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Fighting the Enemy: Australian Soldiers and Their Adversaries in World War II (review)

Fighting the Enemy: Australian Soldiers and Their Adversaries in World War II (review) 208 the contemporary pacific • spring 2003 nationalist discourse” and modern other, it would seem that the individ- military prostitution. Choi argues that ual combatants ought to be fired by while silencing these victims (“the hatred of their opponents, thereby dominant mode of operation in Japan reducing their immediate conflict to as well as in other Asian countries”) one of essential simplicity. After all, in prevents healing, a nationalistic dis- warfare, action must beget at least an course of reparations also “does not equivalent reaction or one’s own life heal the psychic and subjective wounds is in acute danger, and the gratuitous but deepens them when not properly surrender of existence is not normal executed”; instead she urges finding behavior in any circumstances. Wilde “a space so they can speak the pain of may not have been thinking of battle war memories and their subjectivity when he wrote “for each man kills the grounded on pain transformed” (407). thing he loves,” yet, as Mark John- The chapters in Perilous Memories ston shows, there are subtleties and vary in style as well as content; some ambiguities involved in the clash of rely heavily on academic jargon while armed warriors. A http://www.deepdyve.com/assets/images/DeepDyve-Logo-lg.png The Contemporary Pacific University of Hawai'I Press

Fighting the Enemy: Australian Soldiers and Their Adversaries in World War II (review)

The Contemporary Pacific , Volume 15 (1) – Feb 10, 2003

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Publisher
University of Hawai'I Press
Copyright
Copyright © 2003 University of Hawai'i Press.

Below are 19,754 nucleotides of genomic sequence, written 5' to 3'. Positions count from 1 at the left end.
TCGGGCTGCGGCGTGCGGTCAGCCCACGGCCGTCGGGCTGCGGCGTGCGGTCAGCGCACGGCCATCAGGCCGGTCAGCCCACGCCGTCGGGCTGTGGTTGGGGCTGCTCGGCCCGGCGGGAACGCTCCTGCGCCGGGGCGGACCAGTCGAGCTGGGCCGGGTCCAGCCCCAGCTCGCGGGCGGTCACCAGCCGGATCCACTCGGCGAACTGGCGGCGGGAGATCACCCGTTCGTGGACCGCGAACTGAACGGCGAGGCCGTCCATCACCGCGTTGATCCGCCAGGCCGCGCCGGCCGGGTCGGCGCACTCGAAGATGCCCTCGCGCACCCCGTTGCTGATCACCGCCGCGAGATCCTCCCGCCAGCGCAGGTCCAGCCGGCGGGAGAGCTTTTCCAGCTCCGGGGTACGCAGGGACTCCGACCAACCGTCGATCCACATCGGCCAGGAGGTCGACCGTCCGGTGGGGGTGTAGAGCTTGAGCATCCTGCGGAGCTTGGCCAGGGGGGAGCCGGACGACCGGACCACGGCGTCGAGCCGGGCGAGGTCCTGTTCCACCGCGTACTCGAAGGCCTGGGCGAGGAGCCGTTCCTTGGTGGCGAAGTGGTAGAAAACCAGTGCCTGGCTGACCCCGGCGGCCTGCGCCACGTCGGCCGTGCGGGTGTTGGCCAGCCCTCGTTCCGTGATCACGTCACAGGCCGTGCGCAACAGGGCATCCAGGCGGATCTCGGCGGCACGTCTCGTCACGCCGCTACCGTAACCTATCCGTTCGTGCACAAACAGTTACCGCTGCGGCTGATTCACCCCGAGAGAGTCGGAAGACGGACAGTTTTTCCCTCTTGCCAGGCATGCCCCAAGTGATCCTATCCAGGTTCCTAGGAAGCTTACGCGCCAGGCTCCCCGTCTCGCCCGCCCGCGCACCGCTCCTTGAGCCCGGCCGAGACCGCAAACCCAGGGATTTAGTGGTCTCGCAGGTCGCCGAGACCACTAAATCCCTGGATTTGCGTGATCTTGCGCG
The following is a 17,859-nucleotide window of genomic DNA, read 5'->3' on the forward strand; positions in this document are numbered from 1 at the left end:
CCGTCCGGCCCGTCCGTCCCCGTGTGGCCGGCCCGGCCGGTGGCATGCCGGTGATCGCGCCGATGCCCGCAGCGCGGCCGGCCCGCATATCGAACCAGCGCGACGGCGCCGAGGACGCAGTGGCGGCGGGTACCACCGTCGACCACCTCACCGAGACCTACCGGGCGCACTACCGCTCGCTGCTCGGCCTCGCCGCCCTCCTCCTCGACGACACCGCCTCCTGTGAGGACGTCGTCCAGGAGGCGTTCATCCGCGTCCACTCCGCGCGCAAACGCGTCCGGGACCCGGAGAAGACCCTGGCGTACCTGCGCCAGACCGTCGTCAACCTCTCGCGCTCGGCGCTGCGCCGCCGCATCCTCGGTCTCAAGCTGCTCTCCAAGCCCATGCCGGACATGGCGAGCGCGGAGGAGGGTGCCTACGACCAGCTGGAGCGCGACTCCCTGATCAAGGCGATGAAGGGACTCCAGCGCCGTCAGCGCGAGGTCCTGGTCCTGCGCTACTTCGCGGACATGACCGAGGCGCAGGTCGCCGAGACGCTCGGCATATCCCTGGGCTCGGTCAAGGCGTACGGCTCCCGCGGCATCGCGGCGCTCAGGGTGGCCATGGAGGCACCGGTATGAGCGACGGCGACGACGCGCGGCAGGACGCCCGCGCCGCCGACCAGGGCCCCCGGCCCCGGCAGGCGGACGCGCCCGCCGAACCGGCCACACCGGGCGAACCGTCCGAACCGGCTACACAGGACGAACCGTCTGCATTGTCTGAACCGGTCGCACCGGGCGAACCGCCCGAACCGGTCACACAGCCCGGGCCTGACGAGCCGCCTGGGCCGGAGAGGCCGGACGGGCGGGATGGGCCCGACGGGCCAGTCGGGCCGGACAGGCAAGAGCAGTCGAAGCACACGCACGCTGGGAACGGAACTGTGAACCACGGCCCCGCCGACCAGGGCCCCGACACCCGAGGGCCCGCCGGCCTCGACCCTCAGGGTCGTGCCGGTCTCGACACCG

ISSN
1527-9464

Abstract

208 the contemporary pacific • spring 2003 nationalist discourse” and modern other, it would seem that the individ- military prostitution. Choi argues that ual combatants ought to be fired by while silencing these victims (“the hatred of their opponents, thereby dominant mode of operation in Japan reducing their immediate conflict to as well as in other Asian countries”) one of essential simplicity. After all, in prevents healing, a nationalistic dis- warfare, action must beget at least an course of reparations also “does not equivalent reaction or one’s own life heal the psychic and subjective wounds is in acute danger, and the gratuitous but deepens them when not properly surrender of existence is not normal executed”; instead she urges finding behavior in any circumstances. Wilde “a space so they can speak the pain of may not have been thinking of battle war memories and their subjectivity when he wrote “for each man kills the grounded on pain transformed” (407). thing he loves,” yet, as Mark John- The chapters in Perilous Memories ston shows, there are subtleties and vary in style as well as content; some ambiguities involved in the clash of rely heavily on academic jargon while armed warriors. A

Journal

The Contemporary PacificUniversity of Hawai'I Press

Published: Feb 10, 2003

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